It was a game that was basically over as a contest by seven minutes, but that you couldn’t take your eyes off for a second. That was because you might miss Brazil doing something spectacular, audacious or just the sort of moment that makes World Cup highlights for years and has fostered the country’s football lore.
It might have been a Vinicius lift, a Neymar roll or a Raphinha turn – or it could have been many such moments combining for goal after goal after goal, after goal. Qatar certainly got what they wanted in that sense, even if not enough people wanted to watch it given the number of empty seats at Stadium 974. It didn’t take long for this 4-1 win over South Korea to become a replica of the sort of gaudy exhibition match the state had staged well before hosting a World Cup. If you bring them, some people might come. There was at least no risk in restoring Neymar to the starting XI, since this was just another training game. Tite even got to the point where he was giving squad players like sub goalkeeper Weverton a run-out, as if it was a final group game.
There were some more solemn sentiments, mind, as Neymar carried a Pele flag onto the pitch for the players to showcase.
Then Brazil did something they have been threatening to do all World Cup. They fully expressed themselves in a complete exhibition of their talents.
It probably helped that Korea played a much higher line than both Serbia, Switzerland and Cameroon, and also were much lower in quality at defending.
That meant that this was at once a show of how good Brazil can be but one that didn’t feel all that relevant to the question of whether they can go and win the World Cup. It was like an interlude before the serious business – which seems all the more harsh given the images of crying Korean fans. There was one point when it looked too boring for them to score a header, given some acrobatics could be tried instead.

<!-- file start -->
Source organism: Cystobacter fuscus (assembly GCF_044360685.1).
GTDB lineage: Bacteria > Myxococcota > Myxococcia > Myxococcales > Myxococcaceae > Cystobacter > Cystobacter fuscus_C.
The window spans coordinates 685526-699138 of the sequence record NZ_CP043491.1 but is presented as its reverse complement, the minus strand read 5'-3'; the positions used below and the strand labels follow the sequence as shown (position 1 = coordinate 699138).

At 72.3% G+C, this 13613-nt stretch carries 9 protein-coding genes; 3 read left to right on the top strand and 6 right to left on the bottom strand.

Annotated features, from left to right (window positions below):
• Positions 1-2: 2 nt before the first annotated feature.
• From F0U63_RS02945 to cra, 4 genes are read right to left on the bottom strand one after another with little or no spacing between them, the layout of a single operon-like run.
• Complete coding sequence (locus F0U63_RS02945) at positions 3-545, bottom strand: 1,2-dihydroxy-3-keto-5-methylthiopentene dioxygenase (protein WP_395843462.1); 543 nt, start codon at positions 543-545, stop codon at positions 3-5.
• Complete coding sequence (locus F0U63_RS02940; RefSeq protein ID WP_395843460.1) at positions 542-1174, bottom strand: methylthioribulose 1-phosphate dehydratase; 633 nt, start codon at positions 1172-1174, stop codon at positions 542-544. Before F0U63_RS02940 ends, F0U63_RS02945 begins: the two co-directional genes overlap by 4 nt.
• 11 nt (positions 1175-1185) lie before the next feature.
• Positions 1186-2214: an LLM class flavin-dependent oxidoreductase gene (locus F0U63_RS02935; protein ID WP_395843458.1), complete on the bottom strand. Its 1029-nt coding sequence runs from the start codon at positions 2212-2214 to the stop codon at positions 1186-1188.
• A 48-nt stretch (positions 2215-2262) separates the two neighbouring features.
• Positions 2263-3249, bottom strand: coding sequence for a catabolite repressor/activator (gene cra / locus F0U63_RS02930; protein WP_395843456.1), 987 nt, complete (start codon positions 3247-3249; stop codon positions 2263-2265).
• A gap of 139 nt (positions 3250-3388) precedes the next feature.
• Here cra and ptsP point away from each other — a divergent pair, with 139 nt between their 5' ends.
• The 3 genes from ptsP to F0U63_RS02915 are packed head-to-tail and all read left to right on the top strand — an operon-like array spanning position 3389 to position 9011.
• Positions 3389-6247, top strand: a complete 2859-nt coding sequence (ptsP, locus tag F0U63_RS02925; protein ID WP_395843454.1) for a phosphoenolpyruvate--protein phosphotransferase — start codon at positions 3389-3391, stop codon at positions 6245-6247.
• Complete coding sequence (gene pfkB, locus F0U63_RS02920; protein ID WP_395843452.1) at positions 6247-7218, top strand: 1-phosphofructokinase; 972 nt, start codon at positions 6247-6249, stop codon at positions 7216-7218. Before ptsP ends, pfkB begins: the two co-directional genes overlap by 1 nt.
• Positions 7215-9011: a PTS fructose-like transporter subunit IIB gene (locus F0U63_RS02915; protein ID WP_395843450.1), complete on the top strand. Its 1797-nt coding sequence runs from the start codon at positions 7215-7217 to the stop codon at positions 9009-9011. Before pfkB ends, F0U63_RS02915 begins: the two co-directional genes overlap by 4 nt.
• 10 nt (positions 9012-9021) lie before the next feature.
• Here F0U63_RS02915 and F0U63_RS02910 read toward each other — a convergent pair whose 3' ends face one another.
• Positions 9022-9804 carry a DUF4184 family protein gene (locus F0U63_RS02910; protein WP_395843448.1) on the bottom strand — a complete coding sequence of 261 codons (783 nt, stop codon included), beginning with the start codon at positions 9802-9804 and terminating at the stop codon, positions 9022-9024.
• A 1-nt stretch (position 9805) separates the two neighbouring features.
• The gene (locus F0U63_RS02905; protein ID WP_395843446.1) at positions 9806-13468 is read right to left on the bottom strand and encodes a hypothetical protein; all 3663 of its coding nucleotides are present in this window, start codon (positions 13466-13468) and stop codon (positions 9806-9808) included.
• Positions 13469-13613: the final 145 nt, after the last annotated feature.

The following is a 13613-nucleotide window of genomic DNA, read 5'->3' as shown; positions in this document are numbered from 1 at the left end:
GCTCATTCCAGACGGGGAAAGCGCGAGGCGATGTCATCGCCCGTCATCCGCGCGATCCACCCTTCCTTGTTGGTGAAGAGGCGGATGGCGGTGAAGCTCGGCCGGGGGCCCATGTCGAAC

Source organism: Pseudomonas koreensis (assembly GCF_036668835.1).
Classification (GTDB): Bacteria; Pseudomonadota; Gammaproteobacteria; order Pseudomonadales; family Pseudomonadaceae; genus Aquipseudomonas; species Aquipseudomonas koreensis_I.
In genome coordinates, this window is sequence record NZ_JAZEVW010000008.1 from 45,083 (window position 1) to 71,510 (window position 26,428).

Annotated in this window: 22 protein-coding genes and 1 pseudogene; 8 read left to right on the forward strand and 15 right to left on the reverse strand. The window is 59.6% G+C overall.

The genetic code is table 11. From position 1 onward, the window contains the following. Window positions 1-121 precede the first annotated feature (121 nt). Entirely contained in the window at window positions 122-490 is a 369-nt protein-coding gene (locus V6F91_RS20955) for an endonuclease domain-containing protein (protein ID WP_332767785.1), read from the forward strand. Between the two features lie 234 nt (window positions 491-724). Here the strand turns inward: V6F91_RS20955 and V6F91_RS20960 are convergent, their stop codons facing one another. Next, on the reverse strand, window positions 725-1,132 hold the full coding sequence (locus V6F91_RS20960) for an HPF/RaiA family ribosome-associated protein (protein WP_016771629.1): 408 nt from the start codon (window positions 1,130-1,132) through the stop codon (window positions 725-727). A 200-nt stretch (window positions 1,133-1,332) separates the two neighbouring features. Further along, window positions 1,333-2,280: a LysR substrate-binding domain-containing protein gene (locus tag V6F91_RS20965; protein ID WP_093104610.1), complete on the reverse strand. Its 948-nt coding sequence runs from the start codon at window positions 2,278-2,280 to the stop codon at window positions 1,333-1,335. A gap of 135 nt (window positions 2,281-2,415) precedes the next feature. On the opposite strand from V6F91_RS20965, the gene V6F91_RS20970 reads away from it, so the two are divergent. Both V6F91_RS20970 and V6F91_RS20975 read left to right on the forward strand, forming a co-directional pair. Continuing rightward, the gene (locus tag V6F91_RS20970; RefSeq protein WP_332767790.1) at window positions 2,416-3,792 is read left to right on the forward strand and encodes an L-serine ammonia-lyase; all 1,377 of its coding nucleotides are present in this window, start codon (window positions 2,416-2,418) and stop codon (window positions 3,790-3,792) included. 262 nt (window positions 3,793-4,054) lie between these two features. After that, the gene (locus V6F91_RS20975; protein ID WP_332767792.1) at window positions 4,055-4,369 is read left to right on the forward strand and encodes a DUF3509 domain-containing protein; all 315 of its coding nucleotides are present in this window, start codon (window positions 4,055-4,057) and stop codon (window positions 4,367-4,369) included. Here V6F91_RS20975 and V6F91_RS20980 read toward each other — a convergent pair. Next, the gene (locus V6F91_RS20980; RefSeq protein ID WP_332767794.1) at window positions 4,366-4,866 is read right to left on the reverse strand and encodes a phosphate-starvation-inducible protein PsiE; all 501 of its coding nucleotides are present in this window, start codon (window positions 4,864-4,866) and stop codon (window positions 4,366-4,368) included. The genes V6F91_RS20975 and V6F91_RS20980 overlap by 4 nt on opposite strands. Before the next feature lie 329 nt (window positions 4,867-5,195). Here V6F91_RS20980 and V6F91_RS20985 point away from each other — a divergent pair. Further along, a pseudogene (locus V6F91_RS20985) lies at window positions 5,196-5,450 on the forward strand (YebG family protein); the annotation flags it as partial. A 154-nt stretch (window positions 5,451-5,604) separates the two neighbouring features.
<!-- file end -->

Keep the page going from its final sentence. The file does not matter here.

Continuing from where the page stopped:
We of course knew Brazil could be this good. They had already beaten Korea 5-1 in June. The wonder is about applying these qualities in the most exacting games. They have had nothing even resembling that so far, and may not face such a contest until the semi-finals.
A stroll through the group was followed by this, which has ensured a quarter-final against a Croatia who are canny but often play at walking pace.
Brazil, for their part, did show their own speed in the brief seven minutes when the game was actually alive. Raphinha burst down the right before displaying his smoothness on the run, turning this way and that before playing the ball across goal.
It came to Vinicius, who initially shaped to smash it, before deftly clipping it over Kim Seung Gyu. It was gorgeous. It was the game.
Brazil’s celebration may as well have been a victory dance that early – even if it is something that may increasingly rile opposition. They did feel some Korean aggression moments later, as Richarlison was fouled in the box. Neymar stepped for his first goal of this tournament, and his eighth World Cup goal in all.
Brazil were at that stage – after just 13 minutes – already playing as if this was a recreation of the airport ad before the 1998 World Cup. Why play a simple pass when a lift with the outside of your foot in the other direction would do?
Korea generally couldn’t get close to them. The third goal was at least the sort of moment they could replicate in a proper contest, since it looked like the kind of planned move rehearsed for such moments. In a wondrous one-touch triangle, Marquinhos played it to Thiago Silva who played in Richarlison and the forward finished so smoothly.
It got even more casual for the fourth as Vinicius flicked over another ball, Lucas Paqueta this time firing in.
The game looked like it could become a historic humiliation for Korea at that point but they did rally to give a much more competitive account of themselves in the second half. Alisson was even tested a few times before a brilliant long-range strike from Seung-Ho Paik gave Korea a moment to ensure they do have something to look back at in this game with a little fondness.
Brazil were only ever looking past them – especially if it involved the potential for a trick.
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